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factory question

 
Debra Bellmaine
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Hi all,
I've seen alot about factory patterns in this forum, and I'm not sure I totally get it. Here is some code of mine from a app similar to FBN:

The above code starts the app for the user. Depending on the number of arguments passed to BrokerToolFactory via BrokerTool, it determines whether or not the user intends local or networked mode. It is obvious what it does with regard to BrokerModel: gets an object reference from the registry if user wants networked mode, or creates the instance itself for local mode.
For the BrokerView instantiation, both BrokerViewAdapter and BrokerViewImpl implement my BrokerView interface, but BrokerViewAdapter extends UnicastRemoteObject, and BrokerViewImpl does not. (All the public methods in the Adapter just invoke the methods in the Impl when running with RMI).
It works great, but I want to know if this is a valid implementation of a factory pattern, and if not, why not.
Thanks,
Debra Bellmaine
 
Sai Prasad
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Before commenting on the Factory pattern, I see some problem with your code. I guess this BrokerToolFactory resides on the client side because I see you are doing a Naming.lookup() in the code. With that assumption, you should not create the instance of a class which extends UnicastRemoteObject unless you are creating a remote object on the client side which I think is unnecessary.
When you need to get an instance of any remote object, you have two options:
1) Use the RMI Registry to lookup for the instance which implements the java.rmi.Remote interface. What you get on the client side is the _Stub instance and never the remote object instance.
2) You can return the remote object when the client invokes a method on another remote object.
Here is my comment about the Factory pattern. Factory pattern is normally used for creating instances without hardcoding the class name in any part of the code other than the Factory class.
The factory class usually takes a name or have specific methods to distinguish the *kind* of objects need to be created.
Usually polymorphism is used when there is only one method in the Factory and you ask for an instance by specifying the name. For example, you can ask for an Apple instance by calling the method below in the FruitFactory:

The above method can return an Apple or Orange depending on the name which is usually defined as constants in the Factory class itself.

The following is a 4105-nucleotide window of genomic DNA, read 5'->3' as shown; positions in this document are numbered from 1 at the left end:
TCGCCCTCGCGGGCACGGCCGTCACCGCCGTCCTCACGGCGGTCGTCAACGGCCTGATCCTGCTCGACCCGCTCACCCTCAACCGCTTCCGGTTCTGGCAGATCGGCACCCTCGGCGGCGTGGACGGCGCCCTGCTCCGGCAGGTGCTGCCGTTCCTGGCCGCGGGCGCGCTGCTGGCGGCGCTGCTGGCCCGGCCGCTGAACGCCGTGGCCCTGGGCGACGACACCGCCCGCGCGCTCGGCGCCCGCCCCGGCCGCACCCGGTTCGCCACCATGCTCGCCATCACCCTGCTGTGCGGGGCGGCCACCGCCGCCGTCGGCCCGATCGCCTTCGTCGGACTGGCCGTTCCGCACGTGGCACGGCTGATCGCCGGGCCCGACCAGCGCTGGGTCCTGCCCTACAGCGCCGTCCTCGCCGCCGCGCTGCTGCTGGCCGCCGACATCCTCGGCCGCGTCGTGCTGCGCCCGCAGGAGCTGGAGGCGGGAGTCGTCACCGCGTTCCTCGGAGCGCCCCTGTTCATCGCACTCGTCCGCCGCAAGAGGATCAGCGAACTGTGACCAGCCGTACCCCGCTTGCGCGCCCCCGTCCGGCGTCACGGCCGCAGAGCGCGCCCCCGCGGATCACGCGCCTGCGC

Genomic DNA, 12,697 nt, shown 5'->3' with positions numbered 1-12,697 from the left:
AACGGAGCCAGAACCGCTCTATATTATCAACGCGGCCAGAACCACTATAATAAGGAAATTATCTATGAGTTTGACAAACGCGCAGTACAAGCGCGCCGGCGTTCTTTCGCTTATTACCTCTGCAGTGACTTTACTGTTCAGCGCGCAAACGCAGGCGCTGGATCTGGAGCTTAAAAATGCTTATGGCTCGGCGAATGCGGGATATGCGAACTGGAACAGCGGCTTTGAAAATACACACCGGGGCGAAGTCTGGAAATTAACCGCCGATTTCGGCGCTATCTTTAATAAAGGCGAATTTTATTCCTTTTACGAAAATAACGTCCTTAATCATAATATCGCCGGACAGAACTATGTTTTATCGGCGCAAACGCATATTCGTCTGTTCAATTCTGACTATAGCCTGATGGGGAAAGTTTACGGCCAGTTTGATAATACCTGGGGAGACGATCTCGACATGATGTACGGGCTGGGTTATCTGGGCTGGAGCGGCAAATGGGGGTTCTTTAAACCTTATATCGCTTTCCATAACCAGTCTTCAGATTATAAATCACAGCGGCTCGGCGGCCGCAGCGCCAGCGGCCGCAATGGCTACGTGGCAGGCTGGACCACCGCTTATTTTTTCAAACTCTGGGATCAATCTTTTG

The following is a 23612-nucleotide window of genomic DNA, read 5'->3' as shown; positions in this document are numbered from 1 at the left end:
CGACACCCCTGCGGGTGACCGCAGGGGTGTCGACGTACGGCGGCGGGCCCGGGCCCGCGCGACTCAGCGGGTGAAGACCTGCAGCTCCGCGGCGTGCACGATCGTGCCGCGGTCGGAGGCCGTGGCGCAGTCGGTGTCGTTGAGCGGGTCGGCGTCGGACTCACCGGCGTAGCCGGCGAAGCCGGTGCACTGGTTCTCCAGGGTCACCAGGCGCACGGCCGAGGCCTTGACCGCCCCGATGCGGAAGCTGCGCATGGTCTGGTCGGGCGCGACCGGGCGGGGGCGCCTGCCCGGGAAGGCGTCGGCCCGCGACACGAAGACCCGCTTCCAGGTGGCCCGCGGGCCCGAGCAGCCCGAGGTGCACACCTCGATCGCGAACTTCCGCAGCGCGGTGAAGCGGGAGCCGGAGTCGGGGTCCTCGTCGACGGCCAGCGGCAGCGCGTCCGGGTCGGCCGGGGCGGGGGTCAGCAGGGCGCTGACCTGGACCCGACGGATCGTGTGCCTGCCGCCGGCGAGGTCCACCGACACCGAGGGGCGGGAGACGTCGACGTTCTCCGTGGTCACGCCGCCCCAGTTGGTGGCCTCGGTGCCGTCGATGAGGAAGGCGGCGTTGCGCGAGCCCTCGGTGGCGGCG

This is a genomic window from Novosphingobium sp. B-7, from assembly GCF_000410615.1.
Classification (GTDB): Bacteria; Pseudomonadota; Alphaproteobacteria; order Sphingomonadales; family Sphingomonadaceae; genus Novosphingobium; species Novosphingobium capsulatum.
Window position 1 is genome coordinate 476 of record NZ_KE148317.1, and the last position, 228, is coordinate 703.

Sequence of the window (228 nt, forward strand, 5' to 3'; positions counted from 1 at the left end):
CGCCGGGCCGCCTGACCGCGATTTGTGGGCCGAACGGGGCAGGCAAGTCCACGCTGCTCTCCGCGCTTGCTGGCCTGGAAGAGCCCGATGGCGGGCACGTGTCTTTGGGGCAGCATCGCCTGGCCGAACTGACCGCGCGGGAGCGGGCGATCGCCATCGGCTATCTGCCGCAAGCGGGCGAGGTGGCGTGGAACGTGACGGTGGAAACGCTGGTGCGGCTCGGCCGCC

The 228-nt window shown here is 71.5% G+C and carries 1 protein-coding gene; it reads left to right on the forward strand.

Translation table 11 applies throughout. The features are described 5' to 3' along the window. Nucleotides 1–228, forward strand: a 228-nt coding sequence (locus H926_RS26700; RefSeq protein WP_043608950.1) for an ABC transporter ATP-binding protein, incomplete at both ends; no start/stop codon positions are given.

With that simple explanation of Factory, I wouldn't characterise BrokerToolFactory in your code as a Factory
[ May 03, 2002: Message edited by: Sai Prasad ]
 
Debra Bellmaine
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Thanks Sai,
With regard to the client being a remote object, in the app I've used as an example I've implemented the observer/observable pattern - the client gets live updates of changes to the model. I've been getting some feedback on another thread as to whether or not it would be bad to include this in the assignment. Feel free to comment on that.
On the factory issue, I want to be sure that I understand your comments correctly. It would go something like this?

If this is what you mean, I'm not totally sure I haven't actually done this. Here's what you wrote:

Usually polymorphism is used when there is only one method in the Factory and you ask for an instance by specifying the name. For example, you can ask for an Apple instance by calling the method below in the FruitFactory:
code:
--------------------------------------------------------------------------------
public Fruit createFruit(String name);
--------------------------------------------------------------------------------
The above method can return an Apple or Orange depending on the name which is usually defined as constants in the Factory class itself.

The BrokerTool code doesn't know or care what kind of BrokerModel and BrokerView objects it gets back. It asks for the correct instances by passing along the command line args, rather than by name - maybe this is nonstandard. For convenience I had "factory" pass back the Object array, rather than do a call to getBrokerModelObject and also getBrokerViewObject, although I could easily change it to have the two methods. If I'm still really missing this, please give me an example so that it is more real.
Thanks a bunch,
Debra
 
Sai Prasad
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I think you got it. For example, in my design, I have a ClientDataFactory which is responsible to either create the IData (interface with all the Data public methods) instance or get the IData instance from the RMI server. I have a specific method to return the appropriate IData instance.
In the future, when this application is extended to provide Passenger details, I will add another method in ClientDataFactory to get the IData instance representing Passenger table.
 
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